Trade and Trusts; Enriched and the Rich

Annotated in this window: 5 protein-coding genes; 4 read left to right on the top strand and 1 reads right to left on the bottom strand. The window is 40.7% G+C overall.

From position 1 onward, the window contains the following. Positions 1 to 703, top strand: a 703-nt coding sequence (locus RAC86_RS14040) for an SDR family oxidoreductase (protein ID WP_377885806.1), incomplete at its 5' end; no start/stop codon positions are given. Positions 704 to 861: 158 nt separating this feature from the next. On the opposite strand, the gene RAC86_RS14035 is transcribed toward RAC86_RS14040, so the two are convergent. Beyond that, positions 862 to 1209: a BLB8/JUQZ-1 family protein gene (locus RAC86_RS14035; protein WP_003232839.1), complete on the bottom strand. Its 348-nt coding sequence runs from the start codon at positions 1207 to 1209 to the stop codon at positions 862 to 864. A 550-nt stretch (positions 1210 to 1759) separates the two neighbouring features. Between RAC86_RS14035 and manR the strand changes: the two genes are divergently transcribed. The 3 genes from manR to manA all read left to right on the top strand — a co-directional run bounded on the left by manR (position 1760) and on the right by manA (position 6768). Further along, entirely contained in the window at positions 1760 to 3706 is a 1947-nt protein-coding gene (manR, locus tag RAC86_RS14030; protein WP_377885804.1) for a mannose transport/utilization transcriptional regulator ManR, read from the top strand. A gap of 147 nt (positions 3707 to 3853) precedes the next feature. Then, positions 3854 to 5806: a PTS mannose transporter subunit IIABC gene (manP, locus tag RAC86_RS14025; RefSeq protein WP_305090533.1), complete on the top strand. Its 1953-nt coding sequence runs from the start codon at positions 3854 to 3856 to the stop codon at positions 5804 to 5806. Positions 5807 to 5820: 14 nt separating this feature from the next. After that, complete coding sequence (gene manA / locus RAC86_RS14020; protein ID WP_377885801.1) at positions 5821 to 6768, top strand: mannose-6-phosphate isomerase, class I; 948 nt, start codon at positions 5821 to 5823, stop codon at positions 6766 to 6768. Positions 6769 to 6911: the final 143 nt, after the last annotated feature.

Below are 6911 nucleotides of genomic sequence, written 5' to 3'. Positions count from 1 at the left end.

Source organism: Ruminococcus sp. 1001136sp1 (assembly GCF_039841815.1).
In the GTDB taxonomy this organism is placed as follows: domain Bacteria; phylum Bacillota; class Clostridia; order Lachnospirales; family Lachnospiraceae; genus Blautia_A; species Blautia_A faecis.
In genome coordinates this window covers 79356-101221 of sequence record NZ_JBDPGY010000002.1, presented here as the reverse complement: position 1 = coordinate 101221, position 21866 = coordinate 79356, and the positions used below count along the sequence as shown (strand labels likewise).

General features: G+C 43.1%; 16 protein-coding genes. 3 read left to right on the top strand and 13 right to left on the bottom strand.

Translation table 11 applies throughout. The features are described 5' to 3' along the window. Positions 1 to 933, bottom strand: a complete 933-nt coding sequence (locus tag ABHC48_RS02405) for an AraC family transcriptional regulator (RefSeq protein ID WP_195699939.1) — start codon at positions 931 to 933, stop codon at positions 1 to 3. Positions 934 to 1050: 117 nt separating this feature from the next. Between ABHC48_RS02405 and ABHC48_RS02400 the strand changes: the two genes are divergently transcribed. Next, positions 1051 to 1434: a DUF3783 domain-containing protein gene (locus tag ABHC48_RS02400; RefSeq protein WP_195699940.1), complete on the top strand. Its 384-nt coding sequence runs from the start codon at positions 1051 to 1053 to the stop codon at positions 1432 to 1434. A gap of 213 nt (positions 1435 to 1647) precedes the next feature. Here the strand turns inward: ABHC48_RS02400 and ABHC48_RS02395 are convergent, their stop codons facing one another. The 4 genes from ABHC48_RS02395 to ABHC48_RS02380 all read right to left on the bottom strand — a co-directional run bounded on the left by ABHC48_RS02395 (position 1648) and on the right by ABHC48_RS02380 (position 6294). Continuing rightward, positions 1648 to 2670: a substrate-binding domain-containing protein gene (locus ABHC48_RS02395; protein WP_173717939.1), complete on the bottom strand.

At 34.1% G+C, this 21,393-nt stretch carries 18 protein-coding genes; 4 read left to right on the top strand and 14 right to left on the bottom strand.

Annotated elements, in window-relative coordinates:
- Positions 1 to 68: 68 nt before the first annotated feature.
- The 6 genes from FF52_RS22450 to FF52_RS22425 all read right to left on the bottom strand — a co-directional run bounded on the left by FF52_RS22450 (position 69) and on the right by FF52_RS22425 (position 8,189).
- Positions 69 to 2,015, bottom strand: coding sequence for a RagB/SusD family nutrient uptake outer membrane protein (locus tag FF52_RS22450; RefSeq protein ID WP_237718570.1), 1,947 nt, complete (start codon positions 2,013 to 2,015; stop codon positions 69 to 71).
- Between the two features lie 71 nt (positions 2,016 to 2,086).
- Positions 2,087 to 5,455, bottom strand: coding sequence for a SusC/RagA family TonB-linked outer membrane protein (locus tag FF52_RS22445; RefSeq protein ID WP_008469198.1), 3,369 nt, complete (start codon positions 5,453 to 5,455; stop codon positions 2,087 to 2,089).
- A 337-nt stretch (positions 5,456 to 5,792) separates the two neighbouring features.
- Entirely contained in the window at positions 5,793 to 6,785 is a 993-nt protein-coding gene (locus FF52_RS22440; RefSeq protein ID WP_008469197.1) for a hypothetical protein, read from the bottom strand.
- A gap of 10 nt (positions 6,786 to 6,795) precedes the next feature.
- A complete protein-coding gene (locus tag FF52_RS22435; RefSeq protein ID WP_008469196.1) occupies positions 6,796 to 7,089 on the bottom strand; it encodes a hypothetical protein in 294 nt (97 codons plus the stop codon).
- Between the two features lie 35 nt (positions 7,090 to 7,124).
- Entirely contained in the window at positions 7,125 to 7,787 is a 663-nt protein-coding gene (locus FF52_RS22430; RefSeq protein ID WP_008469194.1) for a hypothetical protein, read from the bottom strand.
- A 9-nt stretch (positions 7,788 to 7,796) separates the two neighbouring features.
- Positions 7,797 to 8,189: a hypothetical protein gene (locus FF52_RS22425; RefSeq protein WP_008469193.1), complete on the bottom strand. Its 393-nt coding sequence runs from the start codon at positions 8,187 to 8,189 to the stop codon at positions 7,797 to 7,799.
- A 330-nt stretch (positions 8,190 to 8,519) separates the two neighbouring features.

This chapter examines the American preoccupation with money. While there was little concern in the United States for the central themes of classical economics or for the Marxian and other forms of criticism against it, there was an intense discussion of various practical economic topics such as tariffs, monopolies, and questions relating to money. The chapter first considers the debate over tariffs and tariff protection in nineteenth-century America involving figures such as Alexander Hamilton, Henry Clay, and Henry Carey before discussing issues pertaining to trade, monopolies, trusts, and competition. In particular, it looks at the Sherman Act and other antitrust legislation. It also analyzes the Social Darwinism of Herbert Spencer that provided a defense of the classical ideas in the United States. The chapter concludes with an assessment of the contributions of Henry George and Thorstein Veblen to the debate on classical economics.
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